I’ve generated a standard response to your link spam, by the way, that I’ve started putting up in response to every comment of yours I stumble across. If you care to address each of these points, then that alone would provide significant evidence that you actually care about intelligently discussing the issues. If not, then that demonstrates you’re a troll.


      You claimed that the “Thermometers” image proves that the “hockey stick” in the Northern Hemisphere is false, yet you don’t have anywhere near enough data points to support that claim. Two thermometers along the Atlantic coast of North America, three thermometers in central Europe, one in England, and one by the Great Lakes is not sufficient spatial coverage to make claims about the temperature of the Middle East, India, China, Japan, Mexico, etc. Your claims are not supportable by your data and you have continued to repeat your unsupportable claims even after this was pointed out to you.

      Your “Oceans” image shows raw tidal gauge data for certain cities around the world, and you claim that sea level rise and acceleration are disproved by those few gauges. However, you neglected to do any data analysis, claiming that “eyeballing is very useful when the signal overwhelms the noise since the noise is only monthly and yearly but there is not much noise decadely, which there isnt.” You’ve also failed to use the data properly and haven’t corrected the gauge readings for post-glacial rebound, land build-up due to silt deposition, land elevation changes due seismic events, or subsidence due to ground water pumping or soil compaction, all factors that the PSMSL (your data source) says must be corrected before using the data. Your claims are not supportable by your data and you have continued to repeat them even after this fact was pointed out to you.

      (For proof of my own claims against NikfromNYC, I invite interested readers to follow the entire comment thread here: http://www.scholarsandrogues.com/2011/05/18/milloys-op-ed-riddled-errors/)

      Your “Ice” graph shows that you are continuing to make claims that are not supported by the data and that you feel “eyeballing” data is still a sufficient substitute for actual data analysis.

      Retract your incorrect claims, Nik, or modify them to accurately represent the caveats present in the data as you’re using it.

  9. Hi Nik and Tucci,I think you have touched a raw nerve here,well done,I couldn’t have put it better myself.I would believe people like Michaels,Plimer,Vincent Gray,Watts,and many others before the Hockey stick Mann,activist Hansen,or hide the decline Jones.

  10. Well. the idea that one has to disprove a proposition that somebody can foretell the future is entertaining enough. Certainly your reaction to the article saved in a laRouche file a while back was more of the same…the LaRouche association was enough to spark a hissy fit of indignation and scorn.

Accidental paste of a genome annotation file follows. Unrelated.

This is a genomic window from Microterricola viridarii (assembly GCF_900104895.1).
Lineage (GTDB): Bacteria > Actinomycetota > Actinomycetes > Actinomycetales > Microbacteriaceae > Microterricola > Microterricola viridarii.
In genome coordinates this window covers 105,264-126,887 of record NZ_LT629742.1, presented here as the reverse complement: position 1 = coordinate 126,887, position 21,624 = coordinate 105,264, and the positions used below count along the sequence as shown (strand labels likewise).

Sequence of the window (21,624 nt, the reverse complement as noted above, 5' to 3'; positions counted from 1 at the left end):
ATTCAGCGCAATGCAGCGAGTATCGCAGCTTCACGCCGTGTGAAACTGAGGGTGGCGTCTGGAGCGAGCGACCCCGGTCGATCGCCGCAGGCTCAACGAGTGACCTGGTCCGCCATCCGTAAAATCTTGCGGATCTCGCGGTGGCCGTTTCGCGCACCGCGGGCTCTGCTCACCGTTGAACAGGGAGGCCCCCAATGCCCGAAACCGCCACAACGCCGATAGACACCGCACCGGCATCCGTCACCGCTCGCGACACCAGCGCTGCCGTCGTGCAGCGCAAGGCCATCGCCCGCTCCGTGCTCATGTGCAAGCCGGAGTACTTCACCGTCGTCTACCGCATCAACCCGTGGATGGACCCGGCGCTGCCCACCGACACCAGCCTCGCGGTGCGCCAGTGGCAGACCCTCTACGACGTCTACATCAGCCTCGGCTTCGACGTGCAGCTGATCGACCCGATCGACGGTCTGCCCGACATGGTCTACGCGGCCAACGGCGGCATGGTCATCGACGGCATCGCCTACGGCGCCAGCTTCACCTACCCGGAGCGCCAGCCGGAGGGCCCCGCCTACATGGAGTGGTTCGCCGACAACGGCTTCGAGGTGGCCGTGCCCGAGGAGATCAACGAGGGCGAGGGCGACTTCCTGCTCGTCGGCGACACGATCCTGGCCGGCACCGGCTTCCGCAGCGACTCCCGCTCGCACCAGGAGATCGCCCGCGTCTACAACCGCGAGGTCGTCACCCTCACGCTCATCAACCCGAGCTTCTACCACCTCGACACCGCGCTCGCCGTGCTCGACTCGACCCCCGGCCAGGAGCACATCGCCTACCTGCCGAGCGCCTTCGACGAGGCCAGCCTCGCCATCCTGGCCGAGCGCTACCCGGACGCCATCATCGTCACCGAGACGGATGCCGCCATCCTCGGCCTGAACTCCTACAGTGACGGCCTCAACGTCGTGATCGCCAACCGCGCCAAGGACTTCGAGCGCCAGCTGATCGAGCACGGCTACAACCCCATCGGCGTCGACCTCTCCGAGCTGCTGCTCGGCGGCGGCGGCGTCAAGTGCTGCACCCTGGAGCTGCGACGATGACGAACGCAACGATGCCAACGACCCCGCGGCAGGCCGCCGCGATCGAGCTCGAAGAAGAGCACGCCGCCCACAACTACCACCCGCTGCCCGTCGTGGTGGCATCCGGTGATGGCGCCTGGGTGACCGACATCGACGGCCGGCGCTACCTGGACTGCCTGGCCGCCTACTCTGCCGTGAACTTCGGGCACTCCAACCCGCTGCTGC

But you’re toast. Arguing personalities is politics. And though the essence of propaganda is endless repetition of the same lie – or as Rove proved, slightly refocused – it absolutely shrieks ‘denial’…of scientific method based on mutual respect and free exchange of ideas.
    Not even Monck’s hyperbole is as ridiculous.

  11. “Well. the idea that one has to disprove a proposition that somebody can foretell the future is entertaining enough.”

    Modelling how the universe works is part of the backbone of scientific theory, as is making predictions based on that how that model works. A scientific theory is, in effect, a model.

    “it absolutely shrieks ‘denial’…of scientific method based on mutual respect and free exchange of ideas.”

    As published in the scientific journals for all peers to test. A shame the contrarians don’t do it mroe often, but you do need to be able to come up with coherent and plausible work, so no surprises there, really.

    “But you’re toast. Arguing personalities is politics.”

    Looks like it’s arguing credentials and credibility, to me. “Trust me, I’m an economist”, is bad enough. “Trust me about climate, I’m an economist”, is even worse.

  12. Tim Hetherington
    You commit the primary logical ad hominem falacy – attacking the person instead of the argument. In doing so your further slander the speakers. e.g.

    Dr. Tim Ball, one of the first Canadians to hold a Ph.D. in climatology, wrote his doctoral thesis at the University of London (England) using the remarkable records of the Hudson?s Bay Company to reconstruct climate change from 1714 to 1952. A doctorate in climatology is not a scientist?

    Allan Carlin has a BSc in Physics as well as PhD in Economics He published:
    A Multidisciplinary, Science-Based Approach to the Economics of Climate Change, International Journal of Environmental Research and Public Health, Vol. 8, No. 4, April, 2011, pp. 985-1031.